Wednesday, June 17, 2009

latest wager is more of a directional bet that regulators' efforts to prop up the financial sector and the broader economy will spark inflation.

TO BE NOTED: From the WSJ:

Black Swan Trader Bets Reputation on Inflation

Mark Spitznagel made a fortune predicting the "black swan" that hit markets last year. Now the relatively unknown hedge-fund manager is emerging from the shadow of his collaborator, Nassim Nicholas Taleb, with a big bet inflation will soar.

The 38-year old Mr. Spitznagel managed the Black Swan funds to triple digit returns last year with a bet on volatility. The returns have brought a flood of cash, sending assets for his firm, Universa Investments LP, rising to $6 billion from $300 million.

But, for all the gains, Mr. Spitznagel is still far less known than "Black Swan" author Mr. Taleb, who invests in the funds and helps shape their strategies but doesn't manage the money.

[Mark Spitznagel] Susan Hall

Mark Spitznagel sees economic stimulus efforts spurring inflation.

"Black swan" alludes to the once-widespread belief that all swans are white -- proved false when European explorers found black swans in Australia. A black-swan event is something extreme and highly unexpected.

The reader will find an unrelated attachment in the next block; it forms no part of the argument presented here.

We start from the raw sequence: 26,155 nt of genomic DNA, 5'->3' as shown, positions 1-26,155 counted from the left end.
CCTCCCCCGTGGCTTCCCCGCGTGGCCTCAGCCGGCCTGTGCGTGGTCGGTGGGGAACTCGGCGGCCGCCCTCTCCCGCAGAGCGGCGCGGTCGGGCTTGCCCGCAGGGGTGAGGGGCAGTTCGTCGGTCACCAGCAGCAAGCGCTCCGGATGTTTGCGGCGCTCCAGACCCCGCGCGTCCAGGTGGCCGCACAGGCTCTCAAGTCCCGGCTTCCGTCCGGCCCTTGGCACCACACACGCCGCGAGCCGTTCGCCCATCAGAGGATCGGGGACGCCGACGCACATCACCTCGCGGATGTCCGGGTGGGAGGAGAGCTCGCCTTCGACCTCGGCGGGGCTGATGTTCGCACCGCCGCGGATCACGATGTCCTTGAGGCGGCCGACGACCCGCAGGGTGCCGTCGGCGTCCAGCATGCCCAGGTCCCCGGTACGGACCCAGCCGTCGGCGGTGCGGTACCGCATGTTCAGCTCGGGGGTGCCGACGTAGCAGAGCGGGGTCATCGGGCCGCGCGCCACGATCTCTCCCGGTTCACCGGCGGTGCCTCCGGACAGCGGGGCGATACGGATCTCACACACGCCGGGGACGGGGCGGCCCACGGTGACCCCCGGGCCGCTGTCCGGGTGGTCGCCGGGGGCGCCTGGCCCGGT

Mr. Spitznagel's winning streak now will be tested. Universa is poised to make a huge wager that will reap big rewards if inflation surges. Inflation is on investors' radar thanks to extensive economic stimulus efforts.

"The consequences of the monetary bender the government has put on could( NB DON ) be huge," Mr. Spitznagel says.

The new fund, expected to start trading in July, will place bets on options tied to assets expected to benefit from a big leap in prices, including commodities such as corn and crude oil, and options on shares of oil drillers and gold miners. It also will short Treasury bonds, likely to weaken in an inflationary economy.

The inflation bet marks a change for Universa. Typically, Messrs. Spitznagel and Taleb don't have an opinion about the near-term direction of the markets or economy. Rather, they argue, investors tend to underestimate the risks of major market swings. The latest wager is more of a directional bet( NB DON ) that regulators' efforts to prop up the financial sector and the broader economy will spark inflation.

Mr. Spitznagel's approach to trading dates to his time as a fledgling pit trader in the early 1990s at the Chicago Board of Trade, where he bought and sold commodities such as cotton and soybeans.

Mr. Spitznagel's mentor, commodity-trading veteran Everett Klipp, trained him to limit losses by having him immediately exit trades as soon as they moved against him.

The notion of quickly folding a hand is alien to many traders who insist the market will come around to their point of view, says Mr. Klipp, 82, who retired several years ago. "You don't argue with the market," he said in an interview.